Cantillations are “vocal inflections used for emphasis while reading texts aloud, inflections which were handed down by oral tradition until the 10th century, when they were codified.”5 The reader chants the text using only a series of musical notations that look like squiggles above or below each word. These are called trop. Said one expert, “Christian Gregorian chanting is actually a descendant of Jewish chanting of the Torah via cantillation.”6
Any Jewish boy preparing to become a bar mitzvah is familiar with these marks. His responsibility is to memorize the musical voice inflections associated with each little mark and then memorize his haftorah, the portion of Scripture read on his special day. On the day of his bar mitzvah, he marries the marks with the text in the prescribed singsong manner.
Cantillations are taught in yeshivot(Hebrew schools) or by a tutor. Depending on the Scripture, they are sung either in a melancholy or happy tune. Either way, they were recorded as “musical notations . . . which have served as accents, punctuation marks, and musical interpretations of the texts.”7
In addition to scriptural voice music, prayers known as nusaimare also chanted. Recited on the high holidays and festivals, some of these chants go as far back as the days of the ancient Temples:
These simple responsive and unison readings in the Temple gave rise to the ancient synagogue melodies which became the core of the synagogue Nusah, as we read in the Talmud: “At the time the Israelites ascended from the Red Sea . . . how did they render the song [of Moses]? . . . R. Nehemiah declares: Like a school-teacher who recites the Shemain the synagogue, viz., he begins first and they respond after him. (Sotah 30b).8
Not every prayer has or had a distinctive nusah. Over time new nusaimhave been introduced. Usually the person who writes these new prayers is the hazan, or cantor. Today a cantor must have a professional quality voice that adds a powerful dimension to the service, as well as the ability to write musical prayers. Whether Orthodox, Conservative, or Reform, every synagogue usually employs a full-time cantor. In many instances, cantors write nusaimcontinually. It should be noted that, while Orthodox Jews continue to abide by the ban on instruments and choirs, most Conservative and Reform congregations do not. For these two groups, the quality of the music takes precedence over the performer’s piety or religious background. Thus some congregations hire Gentiles to sing their worship songs.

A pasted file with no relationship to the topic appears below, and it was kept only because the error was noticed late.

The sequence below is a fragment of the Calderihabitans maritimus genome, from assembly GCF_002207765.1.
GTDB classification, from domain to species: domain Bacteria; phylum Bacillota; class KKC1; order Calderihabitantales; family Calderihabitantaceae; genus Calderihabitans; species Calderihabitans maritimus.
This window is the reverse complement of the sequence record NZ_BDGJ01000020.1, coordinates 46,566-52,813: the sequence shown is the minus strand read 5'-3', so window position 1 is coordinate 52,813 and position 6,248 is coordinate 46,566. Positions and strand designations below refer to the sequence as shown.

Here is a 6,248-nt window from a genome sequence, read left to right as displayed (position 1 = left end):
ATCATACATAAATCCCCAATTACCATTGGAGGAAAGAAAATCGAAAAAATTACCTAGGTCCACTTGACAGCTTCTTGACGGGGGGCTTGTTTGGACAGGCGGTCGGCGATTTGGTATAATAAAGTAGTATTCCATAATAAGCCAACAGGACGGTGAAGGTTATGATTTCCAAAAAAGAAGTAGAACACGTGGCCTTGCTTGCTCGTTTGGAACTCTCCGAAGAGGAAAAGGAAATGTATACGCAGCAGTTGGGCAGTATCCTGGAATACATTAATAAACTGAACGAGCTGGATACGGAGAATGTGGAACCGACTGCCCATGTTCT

Hasidism, the most pious of all Jewish movements, roots its worship in the concept of joy. This thrust reflects the teaching of its founder, an eighteenth-century Eastern European mystic named Israel Ben Eliezer, known throughout Judaism as Baal Shem Tov (“Master of the Good Name”). Said one Jewish author, “The ecstasy of melody is one of the primary keys that Hasidism used to unlock the gates of heaven. It is, so to speak, the ladder to the throne of God.”9
The words to Hasidic music are among the easiest to recite. They are words like la-la, bim-bam-bim, vim-va-voom, dai-dai-dai, etc. In the movie Fiddler on the Roof, Tevya the milkman sang the song “If I Were a Rich Man,” using many such words.
A Hasidic rabbi once said that melody is the outpouring of emotions. Thus the tunes and, in many cases, the words spring from the heart. One of the best-known Hasidic melodies is not even known as Hasidic at all. Regarded as an Israeli song, it is played at most Jewish weddings and bar mitzvahs around the world. Performed by many well-known recording artists, it was created “in the court of the rebbe of Sadigura at the turn of the century.”10 The words are simple: “Come let us be glad and rejoice. Come sing and be gay. Awake brothers with a joyful heart.” The tune is electric. When people hear it, they are captivated and inspired to sing it, dance, and clap their hands. Perhaps you will recognize it as Hava Nagilah.